“Some people might say that the distinction between learning and training is minor, but in my mind it is quite large. It changes the entire way we approach new material,” Osteryoung noted. “With learning, you begin at a higher motivation point, allowing the students to become active participants in the learning process as opposed to having an instructor force-feed them the material.”

If you think none of this applies to trucking, think again, for this focus on “learning” is something my editorial compatriot, Tim Brady, stresses over and over again in his work. As the business editor of American Trucker magazine and veteran owner-operator with over two decades of experience out on the road, Brady believes “learning” is the key for helping smaller operators to develop the products and services that’ll win them freight on the market.

“If you describe an independent trucker as a true entrepreneur who has done his research, sees a niche the big carriers either can’t or are unwilling to fill, and has spent the time developing a business plan: his company and others like it will grow into the medium and large carriers of the future,” he said in a recent post on his Blog4Truckers site.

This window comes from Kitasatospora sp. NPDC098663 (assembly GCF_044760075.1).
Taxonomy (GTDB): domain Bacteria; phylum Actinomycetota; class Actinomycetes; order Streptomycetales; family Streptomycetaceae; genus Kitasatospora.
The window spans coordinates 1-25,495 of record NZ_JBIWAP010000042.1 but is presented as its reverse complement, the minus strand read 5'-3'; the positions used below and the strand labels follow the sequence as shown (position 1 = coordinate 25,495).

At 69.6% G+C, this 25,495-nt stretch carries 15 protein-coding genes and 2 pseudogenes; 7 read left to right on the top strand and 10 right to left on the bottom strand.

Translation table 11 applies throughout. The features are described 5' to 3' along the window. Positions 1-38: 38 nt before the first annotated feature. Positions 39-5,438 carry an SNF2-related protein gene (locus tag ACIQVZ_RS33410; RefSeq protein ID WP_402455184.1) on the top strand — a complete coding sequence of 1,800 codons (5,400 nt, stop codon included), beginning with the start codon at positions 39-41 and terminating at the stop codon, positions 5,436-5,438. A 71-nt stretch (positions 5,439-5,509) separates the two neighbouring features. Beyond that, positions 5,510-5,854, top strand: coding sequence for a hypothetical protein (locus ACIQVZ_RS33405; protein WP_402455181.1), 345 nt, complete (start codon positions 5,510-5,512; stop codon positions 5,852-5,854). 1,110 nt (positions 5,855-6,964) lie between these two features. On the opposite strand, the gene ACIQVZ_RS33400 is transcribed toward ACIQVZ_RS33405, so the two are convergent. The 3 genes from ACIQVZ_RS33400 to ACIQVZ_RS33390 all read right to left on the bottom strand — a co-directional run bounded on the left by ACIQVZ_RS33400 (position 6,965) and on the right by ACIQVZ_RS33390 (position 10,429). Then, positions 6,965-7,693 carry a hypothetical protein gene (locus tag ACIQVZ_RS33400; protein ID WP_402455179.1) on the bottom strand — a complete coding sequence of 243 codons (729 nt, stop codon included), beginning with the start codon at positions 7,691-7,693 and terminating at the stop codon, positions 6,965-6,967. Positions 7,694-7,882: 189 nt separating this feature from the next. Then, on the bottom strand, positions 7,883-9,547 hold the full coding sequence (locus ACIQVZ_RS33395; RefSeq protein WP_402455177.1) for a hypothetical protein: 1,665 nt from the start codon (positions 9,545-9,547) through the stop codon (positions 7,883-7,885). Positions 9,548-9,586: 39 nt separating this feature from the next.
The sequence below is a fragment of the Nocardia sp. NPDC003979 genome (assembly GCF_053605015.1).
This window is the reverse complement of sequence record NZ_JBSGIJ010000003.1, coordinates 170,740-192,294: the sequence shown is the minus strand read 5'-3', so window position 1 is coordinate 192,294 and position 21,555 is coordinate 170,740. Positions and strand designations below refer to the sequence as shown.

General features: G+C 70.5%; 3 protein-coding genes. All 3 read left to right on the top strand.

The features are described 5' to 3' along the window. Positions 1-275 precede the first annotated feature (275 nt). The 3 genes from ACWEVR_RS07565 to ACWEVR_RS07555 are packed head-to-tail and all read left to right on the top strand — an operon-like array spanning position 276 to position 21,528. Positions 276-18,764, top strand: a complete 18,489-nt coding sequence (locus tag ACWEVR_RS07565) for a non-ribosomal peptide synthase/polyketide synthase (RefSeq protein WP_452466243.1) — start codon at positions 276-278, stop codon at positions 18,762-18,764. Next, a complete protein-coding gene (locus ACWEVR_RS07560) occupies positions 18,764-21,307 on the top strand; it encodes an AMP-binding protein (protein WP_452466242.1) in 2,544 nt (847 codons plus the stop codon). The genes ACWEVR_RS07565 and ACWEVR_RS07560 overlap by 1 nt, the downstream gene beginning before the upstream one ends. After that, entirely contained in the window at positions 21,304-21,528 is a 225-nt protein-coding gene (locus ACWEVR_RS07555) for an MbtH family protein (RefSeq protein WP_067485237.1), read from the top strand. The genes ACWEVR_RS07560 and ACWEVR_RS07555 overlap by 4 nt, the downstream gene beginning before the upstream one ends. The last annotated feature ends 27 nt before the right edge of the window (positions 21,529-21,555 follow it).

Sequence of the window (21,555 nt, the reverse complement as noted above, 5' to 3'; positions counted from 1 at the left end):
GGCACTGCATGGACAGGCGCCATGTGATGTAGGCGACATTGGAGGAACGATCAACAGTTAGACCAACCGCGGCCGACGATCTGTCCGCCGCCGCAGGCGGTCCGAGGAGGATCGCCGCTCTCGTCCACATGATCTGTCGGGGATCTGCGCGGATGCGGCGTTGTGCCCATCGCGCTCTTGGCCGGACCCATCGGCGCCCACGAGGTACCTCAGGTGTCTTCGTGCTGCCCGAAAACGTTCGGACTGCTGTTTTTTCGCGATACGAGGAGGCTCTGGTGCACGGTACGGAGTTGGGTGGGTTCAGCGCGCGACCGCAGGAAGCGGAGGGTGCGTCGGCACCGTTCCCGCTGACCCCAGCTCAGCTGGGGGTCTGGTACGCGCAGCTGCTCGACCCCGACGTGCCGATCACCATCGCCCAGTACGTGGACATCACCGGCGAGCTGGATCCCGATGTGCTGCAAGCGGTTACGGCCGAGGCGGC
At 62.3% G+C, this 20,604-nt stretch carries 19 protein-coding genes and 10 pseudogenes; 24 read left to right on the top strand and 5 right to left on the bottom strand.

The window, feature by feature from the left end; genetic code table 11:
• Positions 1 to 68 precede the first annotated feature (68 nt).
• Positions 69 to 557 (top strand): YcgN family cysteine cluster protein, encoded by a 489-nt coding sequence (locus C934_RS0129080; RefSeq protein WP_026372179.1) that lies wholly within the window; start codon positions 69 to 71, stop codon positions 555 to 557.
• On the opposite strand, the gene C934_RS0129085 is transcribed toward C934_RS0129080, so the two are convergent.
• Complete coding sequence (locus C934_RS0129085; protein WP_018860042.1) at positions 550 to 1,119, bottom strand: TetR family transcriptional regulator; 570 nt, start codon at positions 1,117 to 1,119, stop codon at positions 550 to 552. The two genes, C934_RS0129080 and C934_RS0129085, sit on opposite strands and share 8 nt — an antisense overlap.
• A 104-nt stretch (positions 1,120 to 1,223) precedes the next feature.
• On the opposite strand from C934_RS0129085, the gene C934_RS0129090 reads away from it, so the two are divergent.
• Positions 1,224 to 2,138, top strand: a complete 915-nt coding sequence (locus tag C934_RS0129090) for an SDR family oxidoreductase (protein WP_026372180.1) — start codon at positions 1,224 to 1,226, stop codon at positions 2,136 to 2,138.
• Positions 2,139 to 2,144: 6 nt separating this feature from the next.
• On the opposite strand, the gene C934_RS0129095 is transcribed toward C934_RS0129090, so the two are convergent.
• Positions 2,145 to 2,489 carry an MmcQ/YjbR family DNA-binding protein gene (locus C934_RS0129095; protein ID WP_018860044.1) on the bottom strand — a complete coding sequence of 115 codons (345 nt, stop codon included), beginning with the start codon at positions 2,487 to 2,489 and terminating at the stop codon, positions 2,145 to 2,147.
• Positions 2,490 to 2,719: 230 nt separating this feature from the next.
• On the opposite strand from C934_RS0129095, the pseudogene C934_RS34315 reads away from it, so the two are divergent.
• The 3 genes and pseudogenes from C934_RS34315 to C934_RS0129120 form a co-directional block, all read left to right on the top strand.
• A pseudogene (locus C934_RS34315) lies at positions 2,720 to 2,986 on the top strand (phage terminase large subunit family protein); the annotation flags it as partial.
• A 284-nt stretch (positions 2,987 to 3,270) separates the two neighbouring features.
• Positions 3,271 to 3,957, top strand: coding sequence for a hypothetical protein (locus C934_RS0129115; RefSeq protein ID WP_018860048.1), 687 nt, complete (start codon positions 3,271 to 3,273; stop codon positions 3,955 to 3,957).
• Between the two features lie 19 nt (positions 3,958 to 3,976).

“I work with trucking entrepreneurs on a daily basis. The successful ones (and there are many) are providing logistic services with which the big companies can’t even begin to compete,” he noted. “The entrepreneurial truckers with their skill, knowledge and determination have the big carriers beat hands down when it comes to quality of service.”

Brady’s point is that if a trucking company doesn’t know what it costs to provide a service, have a plan on how the company is going to grow, understand the market they service and know how to set a hauling rate range that is competitive in the market they choose – if they haven’t learned how to do all this correctly, as it were – then they will fail.

“But listening and researching how to improve your operation will increase efficiency,” he stressed. “Succeeding in trucking isn’t only what your credit rating is or what your company’s Dunn & Bradstreet Report looks like. It has to do with what you know, how much revenue your company produces against your costs, what your accounts receivable look like, and also the quality and diversity of your customers must be considered. “

Being successful, Brady said, is not robbing Peter to pay Paul, but managing your assets: cash, equipment, property, accounts receivable, customers, employees and contractors, with a plan – a plan developed from all a trucker has learned about the business environment, the freight market, the needs of customers, etc.

“We all know this establishes the foundation of your business, but a foundation is nothing more than a base from which to build,” he added. “You must continue placing stone after stone on this foundation, thus building the walls of success for your trucking business.”

Something to think about, as my friend Brady always says.

About the Author

Sean Kilcarr 1 | Senior Editor